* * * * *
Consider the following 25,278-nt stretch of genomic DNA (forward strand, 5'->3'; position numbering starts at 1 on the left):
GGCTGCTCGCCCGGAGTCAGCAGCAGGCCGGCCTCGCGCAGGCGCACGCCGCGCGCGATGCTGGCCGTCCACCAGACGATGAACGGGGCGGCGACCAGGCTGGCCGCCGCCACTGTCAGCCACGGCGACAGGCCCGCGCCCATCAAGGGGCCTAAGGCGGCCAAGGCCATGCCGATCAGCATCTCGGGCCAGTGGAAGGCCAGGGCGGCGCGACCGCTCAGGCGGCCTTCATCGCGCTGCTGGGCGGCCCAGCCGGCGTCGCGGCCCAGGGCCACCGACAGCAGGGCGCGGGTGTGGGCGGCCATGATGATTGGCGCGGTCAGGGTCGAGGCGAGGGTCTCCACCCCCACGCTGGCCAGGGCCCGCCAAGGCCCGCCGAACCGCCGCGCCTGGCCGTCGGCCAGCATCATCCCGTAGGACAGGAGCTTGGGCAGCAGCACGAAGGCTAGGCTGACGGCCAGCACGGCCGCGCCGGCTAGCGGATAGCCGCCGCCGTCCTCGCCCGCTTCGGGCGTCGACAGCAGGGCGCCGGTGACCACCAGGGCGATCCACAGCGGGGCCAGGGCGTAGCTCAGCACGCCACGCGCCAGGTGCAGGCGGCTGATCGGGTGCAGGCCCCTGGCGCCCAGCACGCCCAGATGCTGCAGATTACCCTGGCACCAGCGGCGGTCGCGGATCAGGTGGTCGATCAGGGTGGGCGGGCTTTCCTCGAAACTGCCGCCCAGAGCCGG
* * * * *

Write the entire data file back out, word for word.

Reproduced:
Consider the following 25,278-nt stretch of genomic DNA (forward strand, 5'->3'; position numbering starts at 1 on the left):
GGCTGCTCGCCCGGAGTCAGCAGCAGGCCGGCCTCGCGCAGGCGCACGCCGCGCGCGATGCTGGCCGTCCACCAGACGATGAACGGGGCGGCGACCAGGCTGGCCGCCGCCACTGTCAGCCACGGCGACAGGCCCGCGCCCATCAAGGGGCCTAAGGCGGCCAAGGCCATGCCGATCAGCATCTCGGGCCAGTGGAAGGCCAGGGCGGCGCGACCGCTCAGGCGGCCTTCATCGCGCTGCTGGGCGGCCCAGCCGGCGTCGCGGCCCAGGGCCACCGACAGCAGGGCGCGGGTGTGGGCGGCCATGATGATTGGCGCGGTCAGGGTCGAGGCGAGGGTCTCCACCCCCACGCTGGCCAGGGCCCGCCAAGGCCCGCCGAACCGCCGCGCCTGGCCGTCGGCCAGCATCATCCCGTAGGACAGGAGCTTGGGCAGCAGCACGAAGGCTAGGCTGACGGCCAGCACGGCCGCGCCGGCTAGCGGATAGCCGCCGCCGTCCTCGCCCGCTTCGGGCGTCGACAGCAGGGCGCCGGTGACCACCAGGGCGATCCACAGCGGGGCCAGGGCGTAGCTCAGCACGCCACGCGCCAGGTGCAGGCGGCTGATCGGGTGCAGGCCCCTGGCGCCCAGCACGCCCAGATGCTGCAGATTACCCTGGCACCAGCGGCGGTCGCGGATCAGGTGGTCGATCAGGGTGGGCGGGCTTTCCTCGAAACTGCCGCCCAGAGCCGG